JOHANNESBURG, South Africa — Bishop Desmond Tutu, reacting to President Reagan's speech on South Africa, called it "utterly racist and totally disgusting" and declared angrily, "The West, as far as I am concerned, can go to hell."
Tutu predicted that bitter, disillusioned blacks would increasingly turn away from peaceful protests, now that the United States and its allies have deprived them of the political leverage of international economic sanctions, and the result would be even greater violence and perhaps the racial civil war he has long warned against.
Tutu charged that Reagan, as well as British Prime Minister Margaret Thatcher and West German Chancellor Helmut Kohl, are in effect telling South Africa's 25 million blacks that "we are completely dispensable and can forget about help from them."
'Quite Angry,' Bishop Says
"I am quite angry," said the black Anglican prelate, the 1984 Nobel Peace laureate for his long years of anti-apartheid campaigning, from his home in Soweto, the black satellite city outside Johannesburg. "And so, let me say it again--the West can go to hell."
Tutu said he found Reagan's speech, broadcast here by the Voice of America and later in a censored version by state-run South Africa television, "ill-informed, stupid, contradictory and nauseating."
President Pieter W. Botha "must be overjoyed that he has such a wonderful public relations officer in the White House--he could not have written a better speech himself," Tutu complained.
The embattled South African government welcomed the Reagan speech, particularly the U.S. recognition of its efforts at step-by-step political reforms and the President's condemnation of the outlawed African National Congress' use of violence to bring apartheid to an end.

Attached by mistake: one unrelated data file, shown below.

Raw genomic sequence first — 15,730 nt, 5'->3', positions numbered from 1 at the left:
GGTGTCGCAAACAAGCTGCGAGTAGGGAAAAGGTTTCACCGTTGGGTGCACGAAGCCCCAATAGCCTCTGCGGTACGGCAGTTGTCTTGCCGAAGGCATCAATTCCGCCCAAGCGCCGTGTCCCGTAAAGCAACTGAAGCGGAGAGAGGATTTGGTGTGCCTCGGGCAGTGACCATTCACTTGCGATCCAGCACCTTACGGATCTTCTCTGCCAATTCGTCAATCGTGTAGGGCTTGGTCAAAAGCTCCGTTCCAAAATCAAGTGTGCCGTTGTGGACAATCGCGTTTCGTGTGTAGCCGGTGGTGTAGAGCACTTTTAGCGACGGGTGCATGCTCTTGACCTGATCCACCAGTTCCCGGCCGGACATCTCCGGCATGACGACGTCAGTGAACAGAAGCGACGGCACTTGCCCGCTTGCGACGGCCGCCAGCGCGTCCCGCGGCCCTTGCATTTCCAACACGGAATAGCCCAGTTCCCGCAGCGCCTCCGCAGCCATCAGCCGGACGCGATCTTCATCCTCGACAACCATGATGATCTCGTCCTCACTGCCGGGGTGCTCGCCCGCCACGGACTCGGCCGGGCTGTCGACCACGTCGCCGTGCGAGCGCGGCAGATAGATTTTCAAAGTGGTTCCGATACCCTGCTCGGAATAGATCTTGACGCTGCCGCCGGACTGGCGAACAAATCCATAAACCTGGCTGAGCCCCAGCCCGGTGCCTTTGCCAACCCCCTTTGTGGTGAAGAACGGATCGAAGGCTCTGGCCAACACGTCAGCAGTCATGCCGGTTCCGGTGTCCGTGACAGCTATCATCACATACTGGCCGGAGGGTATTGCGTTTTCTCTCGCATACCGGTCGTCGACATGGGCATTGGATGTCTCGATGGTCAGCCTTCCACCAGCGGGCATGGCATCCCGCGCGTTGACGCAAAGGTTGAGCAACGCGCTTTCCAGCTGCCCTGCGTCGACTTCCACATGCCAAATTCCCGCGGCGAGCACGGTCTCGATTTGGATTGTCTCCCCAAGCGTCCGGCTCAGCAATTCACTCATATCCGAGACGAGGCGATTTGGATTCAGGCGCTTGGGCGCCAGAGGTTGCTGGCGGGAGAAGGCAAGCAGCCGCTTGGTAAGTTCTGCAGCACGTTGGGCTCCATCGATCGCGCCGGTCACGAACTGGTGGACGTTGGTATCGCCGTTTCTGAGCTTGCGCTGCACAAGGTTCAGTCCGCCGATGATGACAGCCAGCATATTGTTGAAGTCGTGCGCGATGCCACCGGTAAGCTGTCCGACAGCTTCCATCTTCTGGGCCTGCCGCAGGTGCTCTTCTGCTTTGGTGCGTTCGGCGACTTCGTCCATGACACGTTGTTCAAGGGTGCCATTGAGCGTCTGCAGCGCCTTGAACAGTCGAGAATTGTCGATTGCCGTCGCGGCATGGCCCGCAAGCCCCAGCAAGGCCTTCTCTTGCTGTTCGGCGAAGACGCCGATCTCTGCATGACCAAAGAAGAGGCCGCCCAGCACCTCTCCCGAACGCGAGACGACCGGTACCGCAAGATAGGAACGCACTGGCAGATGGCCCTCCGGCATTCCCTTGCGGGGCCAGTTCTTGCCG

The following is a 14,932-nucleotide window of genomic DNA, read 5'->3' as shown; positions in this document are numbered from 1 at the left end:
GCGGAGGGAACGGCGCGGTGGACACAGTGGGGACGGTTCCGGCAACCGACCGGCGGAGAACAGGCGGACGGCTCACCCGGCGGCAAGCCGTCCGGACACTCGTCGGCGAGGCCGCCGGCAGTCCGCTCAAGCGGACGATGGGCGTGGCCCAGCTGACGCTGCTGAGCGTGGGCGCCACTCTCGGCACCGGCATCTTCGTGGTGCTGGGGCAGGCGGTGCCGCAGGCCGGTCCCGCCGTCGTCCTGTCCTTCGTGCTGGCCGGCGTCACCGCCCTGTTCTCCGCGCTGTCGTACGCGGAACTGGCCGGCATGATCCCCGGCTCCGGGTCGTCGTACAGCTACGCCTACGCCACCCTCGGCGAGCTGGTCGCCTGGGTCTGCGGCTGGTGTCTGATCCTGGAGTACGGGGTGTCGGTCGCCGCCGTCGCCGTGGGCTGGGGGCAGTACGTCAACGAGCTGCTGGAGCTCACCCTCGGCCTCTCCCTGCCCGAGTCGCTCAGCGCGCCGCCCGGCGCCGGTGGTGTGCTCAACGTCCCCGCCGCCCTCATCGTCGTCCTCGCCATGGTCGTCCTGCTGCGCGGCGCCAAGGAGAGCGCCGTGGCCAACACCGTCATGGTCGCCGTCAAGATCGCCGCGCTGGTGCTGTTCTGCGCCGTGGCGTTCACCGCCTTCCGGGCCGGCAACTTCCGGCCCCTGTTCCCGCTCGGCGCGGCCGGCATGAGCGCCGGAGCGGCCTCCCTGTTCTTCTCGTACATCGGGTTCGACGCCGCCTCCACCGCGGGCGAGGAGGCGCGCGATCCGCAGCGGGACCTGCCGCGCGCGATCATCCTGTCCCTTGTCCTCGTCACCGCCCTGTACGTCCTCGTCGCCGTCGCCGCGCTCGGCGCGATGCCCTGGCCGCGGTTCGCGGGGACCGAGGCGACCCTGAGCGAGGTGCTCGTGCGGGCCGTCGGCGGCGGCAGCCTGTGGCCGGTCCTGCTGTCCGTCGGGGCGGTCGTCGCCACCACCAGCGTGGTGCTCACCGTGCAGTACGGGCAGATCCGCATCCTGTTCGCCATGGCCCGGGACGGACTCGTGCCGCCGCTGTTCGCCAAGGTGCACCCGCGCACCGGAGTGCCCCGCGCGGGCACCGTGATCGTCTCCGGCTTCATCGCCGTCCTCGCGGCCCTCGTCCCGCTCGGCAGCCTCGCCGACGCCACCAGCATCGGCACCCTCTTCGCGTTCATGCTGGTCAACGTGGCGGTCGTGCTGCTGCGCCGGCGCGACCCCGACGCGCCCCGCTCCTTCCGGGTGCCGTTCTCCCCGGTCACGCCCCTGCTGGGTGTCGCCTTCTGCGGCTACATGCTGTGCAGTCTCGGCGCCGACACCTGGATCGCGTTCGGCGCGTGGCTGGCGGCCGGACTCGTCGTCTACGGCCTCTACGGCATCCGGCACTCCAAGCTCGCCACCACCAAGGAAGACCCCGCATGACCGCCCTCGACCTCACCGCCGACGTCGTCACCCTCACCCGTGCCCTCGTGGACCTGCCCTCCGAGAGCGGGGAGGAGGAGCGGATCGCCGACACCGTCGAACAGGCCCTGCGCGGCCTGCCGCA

"The South African government welcomes President Reagan's stand that it is under no compulsion to negotiate the future of the country with an organization that proposes a Communist regime and that uses terrorism to bring this about," Foreign Minister Roelof F. (Pik) Botha said in a statement Tuesday night.
Regime Applauds Reagan
"It is encouraging that President Reagan acknowledges the dramatic changes brought about under the leadership of President Botha. It is also encouraging that President Reagan underlines the fact that South Africa's problems are complex and that solutions should not be transplanted from outside."
But the foreign minister expressed his government's "regret" over Reagan's sharp criticism of the state of emergency imposed June 12 and said the the harsh measures were necessary. "Only in a climate where violence and intimidation are absent," he said, could the country's political reforms proceed.
The Reagan speech was widely seen here as mostly sympathetic to the Pretoria government and intended to ease international pressures on South Africa, thus giving it a bit more time to pursue reforms in its own way and at its own pace.
"Reagan has moved significantly closer to P. W. Botha's position," said Professor Carl F. Noffke, director of Rand Afrikaans University's American Studies Institute. "This speech will help a lot in preventing the wholesale imposition of sanctions on us. That onslaught would probably drive us into such a defensive posture that the reforms would inevitably be put aside.
"Reagan has not only bought us more time for reform, but at a considerable political risk to himself has tried to end the siege mentality that has been building in South Africa," Noffke said. "I would hope that we will have the confidence now to proceed with reforms and to take a more realistic approach to major Western countries that are concerned about developments here."
John Wilson, president of the influential Federated Chamber of Industries, also welcomed Reagan's speech for its "note of realism . . . that neither punitive economic sanctions nor a retreat into isolation will assist South Africa to develop a new, just, stable society with an economic, political and cultural system open to all.
"The Federated Chamber of Industries associates itself with President Reagan's call for an explicit timetable for meaningful political dialogue, initiated through the release of political leaders and permitting normal democratic processes to take place in the country," Wilson said.
But Prof. John Barratt, director of the South African Institute of International Relations, said he felt the government was more likely to take comfort from Reagan's words of praise and to ignore his criticism.
"However sharp Reagan may have been in denouncing apartheid and the state of emergency, what will be noticed here are his even stronger expressions of support for the reforms and of understanding for the government's position," Barratt added.
Urged Mandela's Release